Indeed, Americans who want to see what happens when an economy collapses and money disappears should take a look at what is going on “across the pond,” where banks were closed simply so Greece citizens wouldn’t withdraw all of their money.
Greece’s problems could be our future if our leaders do not make serious changes to America’s policies.
Here are five important lessons that average Americans should learn:
1. Debt can enslave nations just as it enslaves individuals and families. The crisis in Greece developed because it was deep in debt, and because the nation’s economic policy is effectively under the control of its creditors, including the European Commission, the European Central Bank and the International Monetary Fund.
Today Greece is on the verge of collapse because a government elected by the Greek people has refused to implement policy changes mandated by the creditors. Greece is no longer an independent nation; its creditors have control over it much like an occupying army would.
This should be a wakeup call for Americans because the federal debt in the United States has been estimated at $18.5 trillion, according to the US Treasury Department. That number will grow to $21.6 trillion by the end of 2015, according to the website USGovernmentdebt.us.
2. The government can shut down the banking system or pose restrictions on it anytime it wants in an effort to prevent runs or panics. NBC reported that the Greek government issued the following draconian banking restrictions on Monday:
Banks originally were scheduled to stay closed for a week, from June 29 to July 6. Americans who say this cannot happen here should study their history. On March 6, 1933, President Franklin D. Roosevelt issued Proclamation 2039, which effectively stopped all bank transactions in the nation.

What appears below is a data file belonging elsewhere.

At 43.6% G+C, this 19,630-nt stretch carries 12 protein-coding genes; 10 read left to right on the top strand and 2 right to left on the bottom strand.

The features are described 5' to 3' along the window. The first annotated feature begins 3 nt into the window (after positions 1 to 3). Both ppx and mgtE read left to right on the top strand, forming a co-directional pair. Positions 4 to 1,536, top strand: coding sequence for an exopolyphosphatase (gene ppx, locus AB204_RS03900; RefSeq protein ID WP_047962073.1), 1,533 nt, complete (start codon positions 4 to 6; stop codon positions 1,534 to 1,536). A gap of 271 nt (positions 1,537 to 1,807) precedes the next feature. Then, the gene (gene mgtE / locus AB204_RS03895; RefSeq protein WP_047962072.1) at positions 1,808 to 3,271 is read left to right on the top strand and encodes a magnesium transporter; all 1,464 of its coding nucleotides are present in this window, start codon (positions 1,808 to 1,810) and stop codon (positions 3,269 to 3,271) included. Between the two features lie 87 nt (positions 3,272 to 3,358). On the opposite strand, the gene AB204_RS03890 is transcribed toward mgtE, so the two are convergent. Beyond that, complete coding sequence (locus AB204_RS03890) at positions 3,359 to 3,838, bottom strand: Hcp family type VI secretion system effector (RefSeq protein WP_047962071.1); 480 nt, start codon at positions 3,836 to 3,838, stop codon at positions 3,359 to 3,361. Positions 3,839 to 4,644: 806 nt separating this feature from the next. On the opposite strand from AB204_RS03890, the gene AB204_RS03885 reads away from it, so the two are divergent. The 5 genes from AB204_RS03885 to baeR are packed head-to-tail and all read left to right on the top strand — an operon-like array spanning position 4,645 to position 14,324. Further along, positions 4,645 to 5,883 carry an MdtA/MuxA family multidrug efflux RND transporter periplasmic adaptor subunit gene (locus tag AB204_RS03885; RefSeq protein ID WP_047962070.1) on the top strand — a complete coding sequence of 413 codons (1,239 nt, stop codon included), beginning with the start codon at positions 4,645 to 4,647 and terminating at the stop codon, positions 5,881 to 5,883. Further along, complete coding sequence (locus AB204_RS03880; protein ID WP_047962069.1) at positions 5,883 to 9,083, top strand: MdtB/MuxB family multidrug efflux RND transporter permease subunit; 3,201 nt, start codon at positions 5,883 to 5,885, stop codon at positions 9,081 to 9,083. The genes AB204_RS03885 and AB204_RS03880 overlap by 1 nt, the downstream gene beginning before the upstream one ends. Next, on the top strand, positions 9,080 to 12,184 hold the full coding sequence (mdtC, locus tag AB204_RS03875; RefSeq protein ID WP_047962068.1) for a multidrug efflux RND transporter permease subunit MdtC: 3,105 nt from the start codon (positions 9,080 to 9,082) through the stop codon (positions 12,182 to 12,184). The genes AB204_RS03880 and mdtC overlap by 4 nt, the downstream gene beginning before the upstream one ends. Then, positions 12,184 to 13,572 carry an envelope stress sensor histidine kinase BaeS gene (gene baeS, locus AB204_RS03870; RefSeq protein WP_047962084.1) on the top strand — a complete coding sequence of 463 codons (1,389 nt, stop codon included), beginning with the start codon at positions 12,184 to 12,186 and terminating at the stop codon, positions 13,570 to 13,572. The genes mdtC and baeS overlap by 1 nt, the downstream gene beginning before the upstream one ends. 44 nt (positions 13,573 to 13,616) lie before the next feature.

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“For an entire week, Americans would have no access to banks or banking services,” Robert Jabaily of the Federal Reserve Bank of Boston wrote of the so-called Bank Holiday of 1933. “They could not withdraw or transfer their money, nor could they make deposits.”
Cash withdrawals from ATMs in Greece were limited to $60 per card per day. Just imagine trying to buy groceries and gas for your family with just $60. But there’s a bigger problem: At least a third of ATMS are out of cash.
3. Government benefits such as Social Security can suddenly be cut off at any time. NBC reported that the Greek government had stopped pensions to senior citizens on Monday. One of the reasons why bank branches were closed was that large numbers of retired people showed up trying to collect their pensions in cash the government did not have.
4. The rich and the ruling elite will always have exemptions. Credit and debit cards issued by foreign banks were not affected by the restrictions. Tourists and those from out of the country could withdraw all the money they wanted from Greek ATMs.
The Banking Transactions Approval Committee can grant anyone permission to move his or her money outside the country. That means the wealthy can move their money, while the average person is stuck.
5. Retailers can suddenly stop taking credit and debit cards. Credit and debit cards were still working in Greece on Monday, but many businesses were not accepting them. Quite a few businesses, in fact, were demanding nothing but cash, The Wall Street Journal reported.
The lessons we can learn from Greece are clear: the banking system can suddenly shut down and money can disappear overnight. The government can shut down banks and prevent you from getting your own money.
Do you believe American is headed the way of Greece? Share your thoughts in the section below: